Quiet quitting: It pays to be a quiet achiever and not a mute spectator

Meddling with careers is unacceptable in this dire economic situation; work is no place for fence-sitters setting boundaries

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File photo

Allan Jacob

Published: Thu 25 Aug 2022, 3:52 PM

Last updated: Thu 25 Aug 2022, 4:00 PM

To those promoting, branding, and salivating virtually over quiet quitting, here’s some sage advice that stems from experience: make less noise and resign to the reality — of unemployment or being unemployable.

If forecasts are any indication, there’s an economic storm coming. Keep the dream alive — but dreams don't sell with employers who set targets and are hiring doers, learners, achievers, and team players who dig in when the chips are down. Even Meta and Google have spelled out the riot act to employees working from home, who until recently relished the prospect of a pandemic without end.

These once mollycoddled work-at-homers turned loners have now been asked to get back to physical offices and factories. It wouldn’t be wrong to conclude here that the origins of quiet quitting stem from the state of loneliness the world is facing post the deadly days of the pandemic, when remote offices sprung up in the millions.

Now, there's a pall of fear and uncertainty engulfing office staff who are reluctant to make a loud and cheerful return to work. I believe this is where employers should intervene, and assign counsellors to revive workplaces. But it pains me when people spin it quietly (and dangerously), while touting some inexplicable state of balance.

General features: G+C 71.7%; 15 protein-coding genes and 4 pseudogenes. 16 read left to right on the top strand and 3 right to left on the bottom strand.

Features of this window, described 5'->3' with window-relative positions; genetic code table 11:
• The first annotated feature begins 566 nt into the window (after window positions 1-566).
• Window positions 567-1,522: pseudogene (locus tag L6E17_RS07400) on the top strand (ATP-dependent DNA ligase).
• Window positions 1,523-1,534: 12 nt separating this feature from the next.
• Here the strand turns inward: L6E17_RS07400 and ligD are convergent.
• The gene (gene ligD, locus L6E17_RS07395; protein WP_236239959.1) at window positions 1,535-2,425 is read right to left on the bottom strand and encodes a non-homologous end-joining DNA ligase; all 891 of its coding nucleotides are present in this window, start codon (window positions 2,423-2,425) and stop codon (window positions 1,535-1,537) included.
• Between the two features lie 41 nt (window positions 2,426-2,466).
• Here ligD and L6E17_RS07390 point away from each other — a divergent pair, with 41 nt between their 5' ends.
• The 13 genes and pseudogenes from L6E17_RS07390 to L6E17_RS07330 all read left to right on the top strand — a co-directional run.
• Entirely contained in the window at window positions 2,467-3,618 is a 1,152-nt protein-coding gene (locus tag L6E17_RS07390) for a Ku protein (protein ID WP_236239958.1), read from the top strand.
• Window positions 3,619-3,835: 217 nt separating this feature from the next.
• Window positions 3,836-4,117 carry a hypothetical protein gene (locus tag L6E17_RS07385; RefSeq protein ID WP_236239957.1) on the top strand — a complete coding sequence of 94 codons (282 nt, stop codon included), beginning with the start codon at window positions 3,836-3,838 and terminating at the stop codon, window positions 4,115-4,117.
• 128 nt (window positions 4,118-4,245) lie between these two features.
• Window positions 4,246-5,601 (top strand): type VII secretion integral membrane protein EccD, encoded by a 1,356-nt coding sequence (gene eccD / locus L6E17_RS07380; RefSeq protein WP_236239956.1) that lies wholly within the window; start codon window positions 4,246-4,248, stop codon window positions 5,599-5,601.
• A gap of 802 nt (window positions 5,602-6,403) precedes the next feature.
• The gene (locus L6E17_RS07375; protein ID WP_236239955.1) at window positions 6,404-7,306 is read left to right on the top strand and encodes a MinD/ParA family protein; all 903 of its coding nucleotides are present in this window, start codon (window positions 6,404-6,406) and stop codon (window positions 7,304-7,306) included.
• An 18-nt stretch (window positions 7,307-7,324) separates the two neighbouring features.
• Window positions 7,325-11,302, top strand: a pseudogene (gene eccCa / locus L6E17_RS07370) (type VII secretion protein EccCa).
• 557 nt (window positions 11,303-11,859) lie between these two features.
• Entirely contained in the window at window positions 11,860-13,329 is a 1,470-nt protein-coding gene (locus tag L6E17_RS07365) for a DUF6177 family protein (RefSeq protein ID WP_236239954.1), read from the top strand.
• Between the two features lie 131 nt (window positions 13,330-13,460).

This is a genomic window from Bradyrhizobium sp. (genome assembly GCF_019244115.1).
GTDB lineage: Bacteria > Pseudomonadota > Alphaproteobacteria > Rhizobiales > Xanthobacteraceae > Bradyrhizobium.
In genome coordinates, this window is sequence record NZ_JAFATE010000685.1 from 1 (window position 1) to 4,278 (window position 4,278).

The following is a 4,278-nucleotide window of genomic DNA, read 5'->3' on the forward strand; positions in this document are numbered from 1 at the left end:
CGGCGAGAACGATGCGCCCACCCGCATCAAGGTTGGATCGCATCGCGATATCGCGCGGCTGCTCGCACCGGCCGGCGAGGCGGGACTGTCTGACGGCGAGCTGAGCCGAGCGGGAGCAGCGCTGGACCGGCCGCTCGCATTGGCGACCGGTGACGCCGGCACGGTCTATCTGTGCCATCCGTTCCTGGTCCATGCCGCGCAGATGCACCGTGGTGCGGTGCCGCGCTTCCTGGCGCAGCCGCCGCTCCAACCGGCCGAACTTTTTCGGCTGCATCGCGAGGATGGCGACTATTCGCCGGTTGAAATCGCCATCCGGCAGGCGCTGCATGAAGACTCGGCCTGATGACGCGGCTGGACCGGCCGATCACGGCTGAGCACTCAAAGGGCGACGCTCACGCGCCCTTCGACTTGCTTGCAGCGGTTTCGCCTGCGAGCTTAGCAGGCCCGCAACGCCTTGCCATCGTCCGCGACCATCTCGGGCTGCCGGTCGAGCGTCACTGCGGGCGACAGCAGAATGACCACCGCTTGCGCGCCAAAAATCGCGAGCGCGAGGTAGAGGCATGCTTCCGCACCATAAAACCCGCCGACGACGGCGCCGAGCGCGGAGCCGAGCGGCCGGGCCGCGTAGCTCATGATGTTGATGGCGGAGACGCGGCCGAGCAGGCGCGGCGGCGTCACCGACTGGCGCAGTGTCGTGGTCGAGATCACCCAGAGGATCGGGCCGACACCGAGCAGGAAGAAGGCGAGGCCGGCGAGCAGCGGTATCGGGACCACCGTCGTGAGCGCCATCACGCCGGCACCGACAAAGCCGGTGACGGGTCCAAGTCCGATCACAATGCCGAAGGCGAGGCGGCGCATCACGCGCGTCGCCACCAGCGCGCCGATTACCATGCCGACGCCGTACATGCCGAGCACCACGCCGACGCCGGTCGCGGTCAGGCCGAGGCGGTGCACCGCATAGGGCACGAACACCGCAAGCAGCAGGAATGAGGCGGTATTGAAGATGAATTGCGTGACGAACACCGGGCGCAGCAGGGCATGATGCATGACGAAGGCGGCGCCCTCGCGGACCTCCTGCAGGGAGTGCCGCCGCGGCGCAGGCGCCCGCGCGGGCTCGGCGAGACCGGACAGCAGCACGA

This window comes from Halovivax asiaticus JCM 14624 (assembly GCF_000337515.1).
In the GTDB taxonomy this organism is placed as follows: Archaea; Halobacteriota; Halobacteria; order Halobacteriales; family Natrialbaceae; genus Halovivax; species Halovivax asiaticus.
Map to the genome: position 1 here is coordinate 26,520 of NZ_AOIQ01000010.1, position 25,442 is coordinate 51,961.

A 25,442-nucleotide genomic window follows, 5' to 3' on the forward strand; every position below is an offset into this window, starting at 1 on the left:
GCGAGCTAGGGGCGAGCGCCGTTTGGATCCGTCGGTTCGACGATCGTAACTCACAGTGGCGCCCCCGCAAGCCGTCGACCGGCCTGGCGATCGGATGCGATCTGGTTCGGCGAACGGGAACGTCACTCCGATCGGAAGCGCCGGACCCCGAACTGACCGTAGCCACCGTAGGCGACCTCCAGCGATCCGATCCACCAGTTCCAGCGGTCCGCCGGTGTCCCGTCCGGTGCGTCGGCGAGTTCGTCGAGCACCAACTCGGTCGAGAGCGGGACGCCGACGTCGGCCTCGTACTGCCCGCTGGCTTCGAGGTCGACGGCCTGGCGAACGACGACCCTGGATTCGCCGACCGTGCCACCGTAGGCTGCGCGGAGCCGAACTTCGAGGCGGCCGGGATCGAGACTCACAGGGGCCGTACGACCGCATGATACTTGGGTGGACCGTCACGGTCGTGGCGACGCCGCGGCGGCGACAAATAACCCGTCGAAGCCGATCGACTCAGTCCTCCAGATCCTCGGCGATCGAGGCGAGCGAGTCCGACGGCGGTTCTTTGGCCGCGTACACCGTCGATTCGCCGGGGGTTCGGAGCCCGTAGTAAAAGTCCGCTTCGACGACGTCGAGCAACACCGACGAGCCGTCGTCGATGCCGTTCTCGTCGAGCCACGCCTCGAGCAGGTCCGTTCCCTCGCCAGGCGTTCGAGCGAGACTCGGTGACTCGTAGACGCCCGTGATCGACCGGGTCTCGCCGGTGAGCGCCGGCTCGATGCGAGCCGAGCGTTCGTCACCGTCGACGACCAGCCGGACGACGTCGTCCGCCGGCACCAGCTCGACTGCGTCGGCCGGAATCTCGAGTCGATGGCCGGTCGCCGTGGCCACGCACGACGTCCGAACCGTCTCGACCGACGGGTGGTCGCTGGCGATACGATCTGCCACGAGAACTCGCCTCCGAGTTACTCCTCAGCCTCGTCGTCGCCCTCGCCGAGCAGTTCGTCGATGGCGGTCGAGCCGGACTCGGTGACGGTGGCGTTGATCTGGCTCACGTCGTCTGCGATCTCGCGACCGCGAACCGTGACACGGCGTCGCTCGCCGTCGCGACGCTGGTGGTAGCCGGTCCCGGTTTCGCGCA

I read a report this morning about someone I would, without hesitation, term a slacker, who enjoys the cover of initialled anonymity to indulge in the trendy, viral passion at work: quiet quitting. This person slogged for years, but found her career heading nowhere during the pandemic. So she slowed down, did less, and quiet quit.

Only her initials were revealed in the report, which begs the question: is this trend sustainable when people are wary of coming on record?

I also wonder if these employees model themselves on anti-heroes — the modern prophets of Zoom who have led us to the 'great resignation' as they prepare to welcome the impending recession that experts are predicting in the short term. For now, they should spare normal quiet achievers and those struggling to find employment — both meaningful or mundane — the slow burn.

I appreciate that quiet quitters are drawing boundaries and having quiet time away from work, but their meddling with careers is unacceptable in this dire economic situation. Work is no place for fence-sitters setting boundaries or for crying wolf when something like coronavirus has shaken our world.

And if the pathogen is indeed the reason for this bout of sleep-induced labour that they call burnout, why not host a party and look at the bright side that the worst is over? I am not in favour of slaving at work, and would recommend moderation with regular vacations thrown in if one can afford it.

Balance in isolation will run its course; it’s about making make peace with work, play and pay while spending time with family to avoid so-called monotony. It takes courage to be a silent worker or quiet achiever. And quit if you have options.

Don't be a quiet quitter. It’s worse than being a mute spectator at work.


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